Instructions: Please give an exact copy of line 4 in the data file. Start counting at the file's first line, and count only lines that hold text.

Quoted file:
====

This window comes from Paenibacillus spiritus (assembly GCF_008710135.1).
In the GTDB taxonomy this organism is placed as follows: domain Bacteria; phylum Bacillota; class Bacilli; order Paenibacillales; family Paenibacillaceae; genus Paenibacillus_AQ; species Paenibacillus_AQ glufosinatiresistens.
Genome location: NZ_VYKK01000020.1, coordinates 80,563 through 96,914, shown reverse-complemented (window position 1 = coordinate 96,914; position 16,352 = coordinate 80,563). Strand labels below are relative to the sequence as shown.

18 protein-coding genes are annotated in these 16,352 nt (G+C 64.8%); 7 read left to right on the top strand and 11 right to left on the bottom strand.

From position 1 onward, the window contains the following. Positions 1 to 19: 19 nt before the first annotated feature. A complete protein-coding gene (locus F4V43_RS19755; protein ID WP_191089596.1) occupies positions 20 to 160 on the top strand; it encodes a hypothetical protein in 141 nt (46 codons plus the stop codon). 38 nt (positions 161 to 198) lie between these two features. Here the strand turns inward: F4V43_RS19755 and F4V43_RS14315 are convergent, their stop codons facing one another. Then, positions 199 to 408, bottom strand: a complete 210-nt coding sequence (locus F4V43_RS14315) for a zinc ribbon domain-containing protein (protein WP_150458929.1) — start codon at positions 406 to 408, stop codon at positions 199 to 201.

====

18 protein-coding genes are annotated in these 16,352 nt (G+C 64.8%); 7 read left to right on the top strand and 11 right to left on the bottom strand.